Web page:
Don’t Believe a word they say dear!’ was something my grandmother said to me regularly. She was a tough old bird with the heart of a Raspberry Ruffle – you would have liked her. Yet, clearly not new, I still am taken off guard by the sheer level of current deception, Take waiting times for hospital services. The government’s new strategy enables it to lie through its teeth. A friend of mine, in his 80s, suffering from severe arthritis, finds sleeping in one position extremely uncomfortable. Painful. skin cancer of the ear has resulted in him only being able to lay his head on a pillow on one side, and so must sleep in one position. In January he discovered the cancer, in mid-February he was referred to the hospital, in March he was re-assessed, and told he would have to wait two months. He thought he would go private, but a waiting list of nearly 2 months made him see no point in the extra expense. He wrote to the hospital explaining his loss of sleep and asked if he could be seen earlier Instead he received his appointment for operation which was three-month hence, not two. He decided to stick it out, only to discover that the date given had again been increased for reasons unspecified, by another three weeks. Out old curiosity, I telephoned a doctor friend in Scotland and ask him what the waiting time was there, he said four weeks, rarely more. I give this to make the point that waiting times are far more protracted than the government pretends. Logically, from the day the GP has written requesting a surgical appointment, the period until that is met is the waiting time. A second assessment implies the doctor’s diagnosis is inadequate, perhaps occasionally, but putting in an additional assessment could be a ruse to enable a waiting time of a maximum of three months to be increased to seven months – in my friend’s case, seven months of painful discomfort – it clearly also adds to the overall cost. I realise the surgeon wishies to allocate times related to seriousness, but surely the doctor using a simple grading system would generally be adequate.
Untrustworthiness is prevalent in all walks of life. Bush and Blair telling lies, television quiz shows being fake, and I have it on got good authority that where a member of the panel doesn’t know the answer to a question, the filming can stop, he is given the answer, and the filming reinstated, and this is common. How often have you been short changed, or found the bill is inaccurate? There’s a growing culture that some women are buying clothes on approval, wearing them for an evening, and then returning, allegedly unsuitable, only for some other person to discover smears of makeup and the smell of antiperspirant having made a purchase. There are thousands of pensioners who have last their pension, which should have been stamped on by government legislation, on the very first occasion.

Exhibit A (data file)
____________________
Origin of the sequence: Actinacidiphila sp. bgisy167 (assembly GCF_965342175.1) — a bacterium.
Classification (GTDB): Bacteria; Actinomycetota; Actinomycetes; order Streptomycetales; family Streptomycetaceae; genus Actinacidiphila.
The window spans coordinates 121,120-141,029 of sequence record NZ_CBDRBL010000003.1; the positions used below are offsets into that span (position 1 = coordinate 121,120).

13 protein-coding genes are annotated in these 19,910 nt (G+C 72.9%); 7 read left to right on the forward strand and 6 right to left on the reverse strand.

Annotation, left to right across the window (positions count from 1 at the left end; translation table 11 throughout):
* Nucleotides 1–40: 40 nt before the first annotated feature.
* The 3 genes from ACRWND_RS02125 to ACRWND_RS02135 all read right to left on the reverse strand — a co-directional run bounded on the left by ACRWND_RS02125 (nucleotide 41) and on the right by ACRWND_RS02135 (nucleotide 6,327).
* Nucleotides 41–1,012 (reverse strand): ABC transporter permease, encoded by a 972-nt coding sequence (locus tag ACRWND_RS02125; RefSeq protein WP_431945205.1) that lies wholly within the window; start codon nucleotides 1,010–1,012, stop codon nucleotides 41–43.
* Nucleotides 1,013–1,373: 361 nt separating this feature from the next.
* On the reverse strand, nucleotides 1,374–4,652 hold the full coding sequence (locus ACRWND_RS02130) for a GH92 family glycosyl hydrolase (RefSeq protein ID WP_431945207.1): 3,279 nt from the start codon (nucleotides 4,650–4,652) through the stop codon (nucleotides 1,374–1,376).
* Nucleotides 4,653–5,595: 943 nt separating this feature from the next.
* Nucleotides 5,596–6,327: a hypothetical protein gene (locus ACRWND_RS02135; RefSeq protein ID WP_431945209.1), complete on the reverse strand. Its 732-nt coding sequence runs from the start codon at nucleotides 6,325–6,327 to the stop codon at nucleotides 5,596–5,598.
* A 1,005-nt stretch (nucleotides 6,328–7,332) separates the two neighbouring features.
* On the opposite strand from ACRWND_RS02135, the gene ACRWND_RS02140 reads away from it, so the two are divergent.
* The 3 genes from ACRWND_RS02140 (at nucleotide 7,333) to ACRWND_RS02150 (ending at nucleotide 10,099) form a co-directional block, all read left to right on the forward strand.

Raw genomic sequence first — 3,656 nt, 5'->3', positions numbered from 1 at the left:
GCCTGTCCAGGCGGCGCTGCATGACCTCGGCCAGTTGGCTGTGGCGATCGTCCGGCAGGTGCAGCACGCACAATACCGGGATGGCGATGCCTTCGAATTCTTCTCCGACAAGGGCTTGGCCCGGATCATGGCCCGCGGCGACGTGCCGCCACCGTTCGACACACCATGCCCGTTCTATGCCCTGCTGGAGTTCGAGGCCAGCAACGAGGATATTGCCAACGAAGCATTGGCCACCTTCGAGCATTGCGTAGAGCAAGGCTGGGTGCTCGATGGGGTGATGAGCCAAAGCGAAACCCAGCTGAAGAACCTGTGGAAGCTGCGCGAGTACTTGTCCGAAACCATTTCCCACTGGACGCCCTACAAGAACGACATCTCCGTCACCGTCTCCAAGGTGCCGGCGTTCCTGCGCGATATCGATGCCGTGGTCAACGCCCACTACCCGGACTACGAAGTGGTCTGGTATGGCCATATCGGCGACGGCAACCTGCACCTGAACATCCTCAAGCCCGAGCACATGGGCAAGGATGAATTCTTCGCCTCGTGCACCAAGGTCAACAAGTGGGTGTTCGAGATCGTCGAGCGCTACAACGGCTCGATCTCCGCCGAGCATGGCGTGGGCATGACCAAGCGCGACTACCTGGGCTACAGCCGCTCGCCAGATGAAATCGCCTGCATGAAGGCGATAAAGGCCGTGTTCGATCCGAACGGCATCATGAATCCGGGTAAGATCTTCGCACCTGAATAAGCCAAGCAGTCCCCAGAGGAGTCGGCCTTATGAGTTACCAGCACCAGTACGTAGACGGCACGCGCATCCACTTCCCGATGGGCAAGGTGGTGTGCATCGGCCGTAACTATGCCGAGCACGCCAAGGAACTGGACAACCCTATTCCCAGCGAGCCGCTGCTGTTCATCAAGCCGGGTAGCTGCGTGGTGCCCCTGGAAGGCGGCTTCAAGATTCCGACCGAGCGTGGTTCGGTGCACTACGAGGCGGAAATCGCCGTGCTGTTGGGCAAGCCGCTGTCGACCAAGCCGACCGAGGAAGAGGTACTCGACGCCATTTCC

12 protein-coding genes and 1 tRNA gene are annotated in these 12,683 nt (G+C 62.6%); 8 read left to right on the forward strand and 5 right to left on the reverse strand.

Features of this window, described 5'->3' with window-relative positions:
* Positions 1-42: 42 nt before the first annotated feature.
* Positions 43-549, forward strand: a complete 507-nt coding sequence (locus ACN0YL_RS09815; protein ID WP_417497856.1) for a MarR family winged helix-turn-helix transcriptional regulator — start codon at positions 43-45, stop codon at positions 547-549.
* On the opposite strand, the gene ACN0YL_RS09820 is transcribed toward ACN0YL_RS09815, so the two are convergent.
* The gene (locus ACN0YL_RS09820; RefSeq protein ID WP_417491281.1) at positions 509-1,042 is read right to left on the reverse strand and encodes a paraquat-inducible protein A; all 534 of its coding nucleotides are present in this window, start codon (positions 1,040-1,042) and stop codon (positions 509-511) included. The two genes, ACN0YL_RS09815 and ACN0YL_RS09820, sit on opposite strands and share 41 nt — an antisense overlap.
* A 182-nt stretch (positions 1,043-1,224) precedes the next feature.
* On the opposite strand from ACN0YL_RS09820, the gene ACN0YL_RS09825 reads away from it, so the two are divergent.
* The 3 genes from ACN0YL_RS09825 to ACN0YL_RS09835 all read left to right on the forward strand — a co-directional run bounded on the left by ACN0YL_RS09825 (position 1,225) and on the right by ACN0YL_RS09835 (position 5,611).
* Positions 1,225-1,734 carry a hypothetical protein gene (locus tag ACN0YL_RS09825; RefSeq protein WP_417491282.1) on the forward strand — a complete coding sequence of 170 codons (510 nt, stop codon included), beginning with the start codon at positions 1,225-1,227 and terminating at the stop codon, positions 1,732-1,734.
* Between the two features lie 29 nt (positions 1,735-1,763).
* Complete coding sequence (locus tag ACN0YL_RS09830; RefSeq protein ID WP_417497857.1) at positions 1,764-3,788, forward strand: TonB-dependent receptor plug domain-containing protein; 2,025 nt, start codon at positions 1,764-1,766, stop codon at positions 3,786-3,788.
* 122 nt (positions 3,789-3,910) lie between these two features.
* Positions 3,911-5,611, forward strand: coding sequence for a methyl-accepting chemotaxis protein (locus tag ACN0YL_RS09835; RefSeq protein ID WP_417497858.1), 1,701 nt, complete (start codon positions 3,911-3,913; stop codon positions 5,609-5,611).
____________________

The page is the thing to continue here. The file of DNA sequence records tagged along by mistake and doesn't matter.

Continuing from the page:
Recently I have been watching films made in the 60s, to 80s, and those made after 2000. The difference in quality, quality of sound, speech, clarity of speech, and attention to detail is incredible. A lot of the techniques induced by electronic simulation, cross-cutting in the editing room, and cost-cutting are producing films that are mudled and confusing, and I believe the public is paying for a cheaper and poorer article. I looked at two films recently, Becket made 30 years ago and a cowboy made about 2000. Becket was beautiful in every way, The cowboy was allegedly a comedy film, but if having between 30 to 40 people shot dead is comedy, without a laugh in the whole film, there must be something wrong. John Cleese was given a very weak and simple role, totally out of context, and even he was as boring as ditchwater. Incidentally, the protagonists were supposed to be using Winchester rifles, but I think the technicians rather than the producer had became overzealous because certainly the Winchesters were firing like an Uzi. I find it unsurprising that there is so much aggression among young people today, the films themselves carry aggression, vicious wounding and murder to extremes that would never have been permitted in the past. I also find today that so many films have to incorporate sexual encounters, more like rape even than lust. Deborah Kerr, Jean Simmons and many others could impart love, attraction and fulfilment in the old days, without sexual callisthenics, and nudity in the most uncomfortable surroundings such as on a grand piano or the back of a hired car. Why can the act of love not be portrayed as a gentle, loving and delicate experience, as it should be, and not a brutal attack on the senses.
We should vote with our feet instead of being ripped off, even though it might costs a little extra. If we’re not getting value for money we should complain. There must be a web site where we could all write what we feel and name and shame. The problem of course is if you are wrong, you can be pouring money into the pockets of the legal profession. On second thoughts I will just tell my friends what I think, and not risk being sued for slander.